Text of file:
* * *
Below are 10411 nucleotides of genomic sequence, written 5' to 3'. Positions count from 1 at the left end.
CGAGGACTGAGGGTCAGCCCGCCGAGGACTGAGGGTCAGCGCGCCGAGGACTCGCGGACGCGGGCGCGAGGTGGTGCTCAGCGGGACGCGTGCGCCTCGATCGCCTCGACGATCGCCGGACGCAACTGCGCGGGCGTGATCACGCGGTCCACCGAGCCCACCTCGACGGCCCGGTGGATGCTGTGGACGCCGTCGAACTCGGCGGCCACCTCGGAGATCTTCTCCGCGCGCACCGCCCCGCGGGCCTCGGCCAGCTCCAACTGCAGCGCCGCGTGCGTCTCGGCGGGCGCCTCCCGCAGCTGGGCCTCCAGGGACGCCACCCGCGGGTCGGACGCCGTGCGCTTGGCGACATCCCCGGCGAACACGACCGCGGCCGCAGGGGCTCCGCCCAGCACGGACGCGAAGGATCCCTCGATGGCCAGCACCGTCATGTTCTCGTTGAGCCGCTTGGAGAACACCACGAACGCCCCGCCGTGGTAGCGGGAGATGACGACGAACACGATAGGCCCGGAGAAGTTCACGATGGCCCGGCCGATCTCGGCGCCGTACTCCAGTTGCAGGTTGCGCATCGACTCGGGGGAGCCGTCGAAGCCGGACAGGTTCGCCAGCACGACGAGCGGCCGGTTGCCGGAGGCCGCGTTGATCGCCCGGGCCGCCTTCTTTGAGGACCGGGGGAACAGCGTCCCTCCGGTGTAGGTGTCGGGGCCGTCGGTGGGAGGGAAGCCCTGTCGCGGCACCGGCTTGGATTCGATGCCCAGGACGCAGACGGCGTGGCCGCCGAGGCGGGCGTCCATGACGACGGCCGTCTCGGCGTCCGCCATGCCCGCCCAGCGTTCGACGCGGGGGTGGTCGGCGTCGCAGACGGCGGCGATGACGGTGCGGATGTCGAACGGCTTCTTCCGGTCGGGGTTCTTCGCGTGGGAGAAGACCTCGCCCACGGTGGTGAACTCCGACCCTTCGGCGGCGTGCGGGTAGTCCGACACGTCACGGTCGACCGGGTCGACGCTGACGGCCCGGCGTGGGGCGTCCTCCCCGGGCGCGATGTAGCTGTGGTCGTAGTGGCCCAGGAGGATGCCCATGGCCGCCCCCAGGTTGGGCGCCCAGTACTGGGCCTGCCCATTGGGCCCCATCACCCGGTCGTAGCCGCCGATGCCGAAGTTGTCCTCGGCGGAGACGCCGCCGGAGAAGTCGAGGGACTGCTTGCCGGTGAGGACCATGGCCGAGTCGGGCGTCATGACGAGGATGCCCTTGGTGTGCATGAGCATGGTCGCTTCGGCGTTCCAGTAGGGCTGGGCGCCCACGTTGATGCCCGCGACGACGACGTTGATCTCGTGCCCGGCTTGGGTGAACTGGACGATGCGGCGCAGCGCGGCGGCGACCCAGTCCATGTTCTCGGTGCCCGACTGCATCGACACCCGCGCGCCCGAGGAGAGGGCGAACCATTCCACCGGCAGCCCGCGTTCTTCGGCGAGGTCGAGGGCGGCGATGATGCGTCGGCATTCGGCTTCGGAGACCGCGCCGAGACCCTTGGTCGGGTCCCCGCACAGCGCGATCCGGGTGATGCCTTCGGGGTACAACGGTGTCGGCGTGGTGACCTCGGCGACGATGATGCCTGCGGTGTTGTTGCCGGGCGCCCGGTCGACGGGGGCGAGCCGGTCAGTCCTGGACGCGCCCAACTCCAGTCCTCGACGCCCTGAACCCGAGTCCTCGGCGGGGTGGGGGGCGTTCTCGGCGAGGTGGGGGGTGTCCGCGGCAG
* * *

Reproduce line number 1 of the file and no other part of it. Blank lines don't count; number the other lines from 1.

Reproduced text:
Below are 10411 nucleotides of genomic sequence, written 5' to 3'. Positions count from 1 at the left end.